Woman diagnosed with deadly Ebola-like fever in UK

Infected individuals experience symptoms such as high fever, confusion and aggression

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Crimean-Congo haemorrhagic fever, a disease likened to Ebola has been identified in England, health officials have revealed.

The risk to the public is very low, the UK Health Security Agency said today - after the case was diagnosed in a woman who had travelled to Central Asia.

Infected individuals experience symptoms such as high fever, muscle pain, dizziness, abnormal sensitivity to light, abdominal pain and vomiting.

Later on, patients can become confused and aggressive, according to the European Centre for Disease Prevention and Control.

The woman had visited Central Asia and was diagnosed at Cambridge University Hospitals NHS Foundation Trust.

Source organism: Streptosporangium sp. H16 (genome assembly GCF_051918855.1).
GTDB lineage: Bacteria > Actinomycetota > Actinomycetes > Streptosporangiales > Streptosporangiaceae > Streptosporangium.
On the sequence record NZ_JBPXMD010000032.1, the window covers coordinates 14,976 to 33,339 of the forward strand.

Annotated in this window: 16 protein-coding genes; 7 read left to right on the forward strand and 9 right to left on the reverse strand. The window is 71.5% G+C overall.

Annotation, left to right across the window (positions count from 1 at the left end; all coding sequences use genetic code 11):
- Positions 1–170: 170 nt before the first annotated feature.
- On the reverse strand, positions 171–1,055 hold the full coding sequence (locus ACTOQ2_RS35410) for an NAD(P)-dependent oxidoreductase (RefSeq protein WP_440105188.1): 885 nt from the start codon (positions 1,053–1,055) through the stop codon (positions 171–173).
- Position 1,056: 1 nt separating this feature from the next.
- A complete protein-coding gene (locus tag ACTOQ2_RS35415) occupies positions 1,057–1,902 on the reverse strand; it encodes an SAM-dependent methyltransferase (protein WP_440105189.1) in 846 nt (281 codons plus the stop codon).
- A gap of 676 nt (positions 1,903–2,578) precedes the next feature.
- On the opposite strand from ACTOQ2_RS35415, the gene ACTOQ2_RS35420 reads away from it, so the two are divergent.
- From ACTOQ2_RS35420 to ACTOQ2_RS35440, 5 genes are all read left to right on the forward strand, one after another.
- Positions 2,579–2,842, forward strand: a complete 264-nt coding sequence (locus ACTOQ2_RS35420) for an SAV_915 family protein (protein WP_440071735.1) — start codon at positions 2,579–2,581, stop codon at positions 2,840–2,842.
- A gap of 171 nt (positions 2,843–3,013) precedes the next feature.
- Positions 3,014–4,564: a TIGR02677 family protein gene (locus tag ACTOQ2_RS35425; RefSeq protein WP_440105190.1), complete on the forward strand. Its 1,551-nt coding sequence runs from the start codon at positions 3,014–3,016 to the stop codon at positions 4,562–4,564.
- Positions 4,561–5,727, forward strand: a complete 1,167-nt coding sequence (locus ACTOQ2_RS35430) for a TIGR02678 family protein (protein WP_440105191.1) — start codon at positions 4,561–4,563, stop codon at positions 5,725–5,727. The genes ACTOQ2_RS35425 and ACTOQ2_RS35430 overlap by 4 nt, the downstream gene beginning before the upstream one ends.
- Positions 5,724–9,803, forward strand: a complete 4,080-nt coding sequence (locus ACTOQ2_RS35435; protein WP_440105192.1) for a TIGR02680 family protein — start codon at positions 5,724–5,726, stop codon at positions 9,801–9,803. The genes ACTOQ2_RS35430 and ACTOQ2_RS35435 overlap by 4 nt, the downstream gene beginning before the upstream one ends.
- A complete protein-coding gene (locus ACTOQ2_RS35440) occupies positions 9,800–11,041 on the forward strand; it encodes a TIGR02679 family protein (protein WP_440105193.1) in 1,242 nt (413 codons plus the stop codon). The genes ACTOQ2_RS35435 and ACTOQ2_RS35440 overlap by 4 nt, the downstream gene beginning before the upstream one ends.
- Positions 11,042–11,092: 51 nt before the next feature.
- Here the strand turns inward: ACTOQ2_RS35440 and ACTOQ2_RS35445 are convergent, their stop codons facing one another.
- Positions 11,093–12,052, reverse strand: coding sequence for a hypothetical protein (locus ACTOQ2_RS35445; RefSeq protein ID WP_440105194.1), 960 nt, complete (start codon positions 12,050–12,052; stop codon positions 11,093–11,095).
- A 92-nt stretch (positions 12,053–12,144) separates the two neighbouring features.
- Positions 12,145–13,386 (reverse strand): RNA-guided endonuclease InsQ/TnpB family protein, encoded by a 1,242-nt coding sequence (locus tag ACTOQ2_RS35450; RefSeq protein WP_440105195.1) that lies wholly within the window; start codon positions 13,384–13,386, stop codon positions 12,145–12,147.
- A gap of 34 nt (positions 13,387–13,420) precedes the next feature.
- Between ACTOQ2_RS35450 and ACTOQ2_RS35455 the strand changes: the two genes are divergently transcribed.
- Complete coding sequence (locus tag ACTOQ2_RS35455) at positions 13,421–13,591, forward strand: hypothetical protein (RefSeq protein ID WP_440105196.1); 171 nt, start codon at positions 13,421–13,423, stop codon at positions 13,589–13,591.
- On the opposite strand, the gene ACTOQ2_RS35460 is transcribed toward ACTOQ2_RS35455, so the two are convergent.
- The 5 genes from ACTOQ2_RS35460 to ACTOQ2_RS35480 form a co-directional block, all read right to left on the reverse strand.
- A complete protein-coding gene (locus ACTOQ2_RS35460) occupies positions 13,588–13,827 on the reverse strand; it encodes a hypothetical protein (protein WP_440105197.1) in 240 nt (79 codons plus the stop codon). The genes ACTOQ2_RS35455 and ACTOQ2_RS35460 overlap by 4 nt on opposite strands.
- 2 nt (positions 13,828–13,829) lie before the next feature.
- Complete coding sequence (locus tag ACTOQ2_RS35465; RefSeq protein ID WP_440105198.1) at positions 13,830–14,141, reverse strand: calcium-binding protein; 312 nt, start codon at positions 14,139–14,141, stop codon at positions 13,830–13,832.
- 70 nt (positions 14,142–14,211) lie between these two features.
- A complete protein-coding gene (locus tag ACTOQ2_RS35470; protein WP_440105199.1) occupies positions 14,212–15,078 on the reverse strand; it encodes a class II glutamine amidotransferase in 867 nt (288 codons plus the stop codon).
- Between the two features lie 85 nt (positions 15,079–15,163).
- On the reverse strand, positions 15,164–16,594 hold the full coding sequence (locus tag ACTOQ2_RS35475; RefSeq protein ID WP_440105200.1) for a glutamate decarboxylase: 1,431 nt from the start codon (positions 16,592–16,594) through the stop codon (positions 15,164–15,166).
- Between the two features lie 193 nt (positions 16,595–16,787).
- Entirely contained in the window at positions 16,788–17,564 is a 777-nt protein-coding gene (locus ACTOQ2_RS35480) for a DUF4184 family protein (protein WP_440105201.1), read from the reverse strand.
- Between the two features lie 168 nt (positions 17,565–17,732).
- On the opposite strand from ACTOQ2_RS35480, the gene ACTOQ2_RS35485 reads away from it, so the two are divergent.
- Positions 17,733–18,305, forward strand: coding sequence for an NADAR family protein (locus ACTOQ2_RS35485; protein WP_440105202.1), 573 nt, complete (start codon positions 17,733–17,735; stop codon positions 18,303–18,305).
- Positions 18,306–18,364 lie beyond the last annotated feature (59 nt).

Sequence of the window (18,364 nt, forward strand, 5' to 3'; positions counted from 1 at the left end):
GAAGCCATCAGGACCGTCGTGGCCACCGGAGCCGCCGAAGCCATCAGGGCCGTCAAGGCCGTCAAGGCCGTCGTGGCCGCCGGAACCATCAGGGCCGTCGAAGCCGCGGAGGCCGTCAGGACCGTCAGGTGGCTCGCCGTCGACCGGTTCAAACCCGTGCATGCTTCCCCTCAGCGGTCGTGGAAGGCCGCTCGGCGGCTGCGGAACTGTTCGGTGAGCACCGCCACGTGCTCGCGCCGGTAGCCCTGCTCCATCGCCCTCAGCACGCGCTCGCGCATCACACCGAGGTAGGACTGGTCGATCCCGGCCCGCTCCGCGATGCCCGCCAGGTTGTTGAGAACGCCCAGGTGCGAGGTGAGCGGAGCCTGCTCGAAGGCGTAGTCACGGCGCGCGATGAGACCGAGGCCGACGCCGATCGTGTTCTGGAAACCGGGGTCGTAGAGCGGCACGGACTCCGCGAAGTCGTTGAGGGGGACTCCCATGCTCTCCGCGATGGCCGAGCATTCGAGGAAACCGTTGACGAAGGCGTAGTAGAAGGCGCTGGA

Drag row
Staff at an NHS hospital in Merseyside
Staff at an NHS hospital in Merseyside
University of Oxford of a scientist working on Ebola vaccine
University of Oxford of a scientist working on Ebola vaccine

She is currently receiving care at the Royal Free Hospital in London.

The illness, usually transmitted by ticks and livestock, is in the endemic stages in all of Africa and countries in the Balkans, the Middle East and in Asia.

Dr Susan Hopkins, Chief Medical Advisor at UKHSA said: “It’s important to be aware that Crimean-Congo haemorrhagic fever is usually spread by tick bites in countries where the disease is endemic, it does not spread easily between people and the overall risk to the public is very low.

“We are working with NHS EI to contact the individuals who have had close contact with the case prior to confirmation of their infection, to assess them as necessary and provide advice.

“UKHSA and the NHS have well established and robust infection control procedures for dealing with cases of imported infectious disease and these will be strictly followed."